Jesus didn’t pull punches in his parable of the rich fool, condemning the man who built larger barns to store his ever-increasing wealth (Luke 12:13–21). If this is such a big issue, how ought church leaders to think about money in the bank? What’s the minimum a church should hold in reserve? When is a church flirting with the rich fool’s barns?
Such questions might make you uncomfortable. Christians sometimes talk about church finances as if they’re awkward cousins of real gospel ministry: “It’s a shame, but you’ve got to think about the church like it’s a business.” We assume preaching, evangelism, and discipleship are truly spiritual activities while finances are an unfortunate necessity—if not an outright distraction.
We assume preaching, evangelism, and discipleship are truly spiritual activities while finances are an unfortunate necessity.
The implication is that financial questions belong in the domain of the businessman, not the pastor.
The Bible, by contrast, calls money a window into the human heart (Matt. 6:21) and a tool for kingdom purposes (Phil. 4:14–18). Church leaders must consider the congregation’s cash reserves in terms of heart disposition and kingdom advancement. In his helpful book Budgeting for a Healthy Church, Jamie Dunlop points out that a church’s budget tells a story: “A good budget will tell a story about Jesus and his promises being worth more than anything this world could offer.” The church’s savings account is a page in that story.
There’s no shortage of philosophies about how much reserve cash a church should hold. A common approach is to consider what it costs on average for the church to operate each month and then build a savings goal using that metric. Opinions vary, but two to three months’ worth is a common guideline. The advantage of this approach is its simplicity. It’s easy to calculate and easy to understand. The related metric of days of cash on hand allows for a finely tuned savings goal.
Such a strategy makes sense for an individual who could lose his job and rely entirely on savings for a time period, but Dunlop notes it’s a less helpful guide for a church that’s unlikely to lose all income at once.
A church’s expenses are relatively consistent over the course of the year, but its income ebbs and flows. At the very least, a church must have enough in reserve to pay salaries and other fixed costs in those months when giving is lower. Beyond that, it’s wise to hold enough money in reserve to absorb a year-end shortfall if giving is less than expected. This gives the church time to recover financially in the next year.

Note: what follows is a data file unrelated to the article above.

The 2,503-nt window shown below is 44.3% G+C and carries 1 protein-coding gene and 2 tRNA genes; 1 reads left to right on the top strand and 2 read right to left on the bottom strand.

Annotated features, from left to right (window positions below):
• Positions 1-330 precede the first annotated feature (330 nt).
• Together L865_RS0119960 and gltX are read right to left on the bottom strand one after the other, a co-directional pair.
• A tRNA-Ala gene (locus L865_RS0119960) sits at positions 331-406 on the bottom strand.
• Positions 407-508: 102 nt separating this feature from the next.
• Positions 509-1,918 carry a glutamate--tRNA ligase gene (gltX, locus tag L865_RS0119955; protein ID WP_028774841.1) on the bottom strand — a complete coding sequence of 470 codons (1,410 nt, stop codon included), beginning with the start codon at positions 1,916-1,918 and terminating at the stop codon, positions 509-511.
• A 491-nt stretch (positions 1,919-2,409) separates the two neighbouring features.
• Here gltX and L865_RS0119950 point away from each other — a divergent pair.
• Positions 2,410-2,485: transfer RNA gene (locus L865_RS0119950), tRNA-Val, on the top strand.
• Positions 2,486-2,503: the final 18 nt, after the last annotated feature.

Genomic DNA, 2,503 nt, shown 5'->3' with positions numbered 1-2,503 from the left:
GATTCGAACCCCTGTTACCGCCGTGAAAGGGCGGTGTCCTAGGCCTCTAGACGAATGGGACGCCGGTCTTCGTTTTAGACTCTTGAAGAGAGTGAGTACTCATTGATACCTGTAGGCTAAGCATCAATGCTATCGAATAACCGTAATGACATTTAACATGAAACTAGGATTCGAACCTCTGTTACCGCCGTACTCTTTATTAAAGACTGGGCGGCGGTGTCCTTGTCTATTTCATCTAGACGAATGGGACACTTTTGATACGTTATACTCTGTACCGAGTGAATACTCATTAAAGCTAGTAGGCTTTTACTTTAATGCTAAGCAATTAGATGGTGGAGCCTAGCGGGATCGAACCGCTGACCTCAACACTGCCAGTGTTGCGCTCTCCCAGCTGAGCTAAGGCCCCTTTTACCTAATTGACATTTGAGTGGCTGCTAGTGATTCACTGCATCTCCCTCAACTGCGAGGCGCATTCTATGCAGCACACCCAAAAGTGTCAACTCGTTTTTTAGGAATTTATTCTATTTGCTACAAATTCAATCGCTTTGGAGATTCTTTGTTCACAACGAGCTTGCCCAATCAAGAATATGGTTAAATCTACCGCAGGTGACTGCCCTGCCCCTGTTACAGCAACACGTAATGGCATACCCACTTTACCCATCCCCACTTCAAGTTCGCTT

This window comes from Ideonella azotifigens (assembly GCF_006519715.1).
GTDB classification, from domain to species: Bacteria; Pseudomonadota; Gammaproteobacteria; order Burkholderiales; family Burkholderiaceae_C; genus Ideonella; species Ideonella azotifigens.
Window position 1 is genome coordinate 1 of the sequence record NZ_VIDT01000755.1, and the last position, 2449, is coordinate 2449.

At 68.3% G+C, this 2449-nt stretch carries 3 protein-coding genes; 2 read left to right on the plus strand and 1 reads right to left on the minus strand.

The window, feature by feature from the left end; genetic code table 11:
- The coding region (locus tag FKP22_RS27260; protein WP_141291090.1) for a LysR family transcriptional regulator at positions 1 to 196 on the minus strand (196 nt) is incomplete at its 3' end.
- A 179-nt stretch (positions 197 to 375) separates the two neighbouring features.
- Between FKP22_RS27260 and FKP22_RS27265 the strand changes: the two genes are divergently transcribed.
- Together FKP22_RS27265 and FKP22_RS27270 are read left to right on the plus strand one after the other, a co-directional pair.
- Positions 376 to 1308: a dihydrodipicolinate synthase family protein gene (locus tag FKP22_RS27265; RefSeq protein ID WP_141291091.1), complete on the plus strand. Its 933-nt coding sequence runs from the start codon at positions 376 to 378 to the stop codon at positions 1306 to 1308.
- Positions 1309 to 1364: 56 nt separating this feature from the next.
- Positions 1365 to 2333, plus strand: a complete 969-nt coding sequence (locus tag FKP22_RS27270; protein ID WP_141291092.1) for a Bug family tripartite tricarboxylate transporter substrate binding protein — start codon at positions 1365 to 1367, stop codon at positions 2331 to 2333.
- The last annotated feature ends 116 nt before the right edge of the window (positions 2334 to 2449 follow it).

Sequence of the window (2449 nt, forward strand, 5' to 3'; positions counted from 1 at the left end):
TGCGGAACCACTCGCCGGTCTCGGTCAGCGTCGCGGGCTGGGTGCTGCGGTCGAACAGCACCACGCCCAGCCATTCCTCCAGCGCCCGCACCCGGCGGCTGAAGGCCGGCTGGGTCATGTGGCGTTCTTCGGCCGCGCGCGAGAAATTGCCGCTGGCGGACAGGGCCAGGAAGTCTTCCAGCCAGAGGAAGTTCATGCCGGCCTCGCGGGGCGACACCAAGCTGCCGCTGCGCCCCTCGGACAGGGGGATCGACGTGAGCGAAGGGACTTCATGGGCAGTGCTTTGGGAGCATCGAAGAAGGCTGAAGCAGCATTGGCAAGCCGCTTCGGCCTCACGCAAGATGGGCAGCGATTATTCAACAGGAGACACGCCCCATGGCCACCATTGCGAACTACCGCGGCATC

For example, if the current-year budget calls for a 10 percent increase in spending over the previous year, it may be prudent to hold in reserve at least the equivalent of that 10 percent difference. This provides the church with the flexibility to recover from a giving shortfall gradually and prevent a crisis.
Some churches are more likely than others to encounter large, unplanned expenditures. A facility-heavy church, for instance, will inevitably contend with sudden and costly air conditioner and roofing problems; a church that leases meeting space won’t. A church’s philosophy of cash reserves should reflect these realities.
Neither Poverty nor Riches
Opportunities and dangers abound for both the church with little and the church with an abundance of cash in the bank. Churches with less than they desire in savings may consider questions like the following:
- Why do we think we need more? Is our desire legitimate? If so, are we corporately asking the Lord to provide?
- How might we take incremental steps to increase our savings over several years? Even a small monthly addition to the reserve account will make a difference over time (see Prov. 6:6–8).
- Might our financial need be a sign of poor spiritual health in the congregation (disobedience in giving) or in the leaders (unwise spending, failing to teach what the Bible says about giving)?
- How can we be faithful to make disciples and advance the gospel amid our financial need? How might we uniquely glorify God in our relative lack of resources (see 2 Cor 8:1–7)?
Churches with ample cash reserves should beware of the premature conclusion that abundance is a sign of spiritual health. They might ponder the following questions:
- Are we accumulating cash because we don’t have a plan to guide us in spending it for the advance of the kingdom?
- Are we hoarding cash because we lack faith in the Lord’s ability to provide for his church? Does our level of savings cause us to ignore our need for the Lord (Prov. 30:8–9)?
- Are our pastors, staff, and current ministries adequately supplied, or are we building up cash while our responsibilities go underfunded (see Prov. 3:27–28)?
- Are there needs within our church body, partnerships, or denomination that could be met with the abundance God has provided for us (Acts 4:34–35)?
- Might God be leading us to open a new front for the gospel by supporting a nearby church plant or a missionary in another part of the world (see Rom. 1:11–12)?
Jesus said, “Where your treasure is, there your heart will be also” (Matt. 6:21). What does your church’s reserve indicate about its heart? Is the savings account orienting the heart of your people toward the King who is coming again?
What does your church’s reserve fund indicate about its heart?
A church’s philosophy of savings is itself a form of instruction. When a church is tightfisted in spending, undisciplined in spending, or preoccupied with money, it can create disciples who reflect those attributes.
By contrast, when a church is wise and kingdom-oriented in its financial stewardship, saving what’s prudent and joyfully spending the rest for the sake of the King and his kingdom, it influences members to do the same.